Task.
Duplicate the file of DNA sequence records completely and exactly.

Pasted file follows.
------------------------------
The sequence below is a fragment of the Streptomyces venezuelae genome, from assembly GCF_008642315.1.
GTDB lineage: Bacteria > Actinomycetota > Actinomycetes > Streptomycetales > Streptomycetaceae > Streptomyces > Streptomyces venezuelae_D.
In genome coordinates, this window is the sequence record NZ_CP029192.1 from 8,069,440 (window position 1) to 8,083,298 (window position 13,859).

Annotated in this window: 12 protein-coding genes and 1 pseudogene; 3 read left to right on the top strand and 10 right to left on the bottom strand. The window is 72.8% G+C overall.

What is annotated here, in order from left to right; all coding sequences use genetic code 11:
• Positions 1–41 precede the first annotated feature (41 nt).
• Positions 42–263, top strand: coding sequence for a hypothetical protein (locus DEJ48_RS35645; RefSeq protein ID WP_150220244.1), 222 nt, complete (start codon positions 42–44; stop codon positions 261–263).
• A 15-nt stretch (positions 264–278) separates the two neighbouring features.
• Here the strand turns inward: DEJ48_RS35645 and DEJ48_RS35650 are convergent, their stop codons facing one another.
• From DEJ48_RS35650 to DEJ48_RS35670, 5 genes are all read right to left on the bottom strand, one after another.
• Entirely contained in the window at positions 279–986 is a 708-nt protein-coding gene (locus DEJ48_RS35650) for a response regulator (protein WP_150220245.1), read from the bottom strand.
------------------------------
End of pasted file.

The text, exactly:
The sequence below is a fragment of the Streptomyces venezuelae genome, from assembly GCF_008642315.1.
GTDB lineage: Bacteria > Actinomycetota > Actinomycetes > Streptomycetales > Streptomycetaceae > Streptomyces > Streptomyces venezuelae_D.
In genome coordinates, this window is the sequence record NZ_CP029192.1 from 8,069,440 (window position 1) to 8,083,298 (window position 13,859).

Annotated in this window: 12 protein-coding genes and 1 pseudogene; 3 read left to right on the top strand and 10 right to left on the bottom strand. The window is 72.8% G+C overall.

What is annotated here, in order from left to right; all coding sequences use genetic code 11:
• Positions 1–41 precede the first annotated feature (41 nt).
• Positions 42–263, top strand: coding sequence for a hypothetical protein (locus DEJ48_RS35645; RefSeq protein ID WP_150220244.1), 222 nt, complete (start codon positions 42–44; stop codon positions 261–263).
• A 15-nt stretch (positions 264–278) separates the two neighbouring features.
• Here the strand turns inward: DEJ48_RS35645 and DEJ48_RS35650 are convergent, their stop codons facing one another.
• From DEJ48_RS35650 to DEJ48_RS35670, 5 genes are all read right to left on the bottom strand, one after another.
• Entirely contained in the window at positions 279–986 is a 708-nt protein-coding gene (locus DEJ48_RS35650) for a response regulator (protein WP_150220245.1), read from the bottom strand.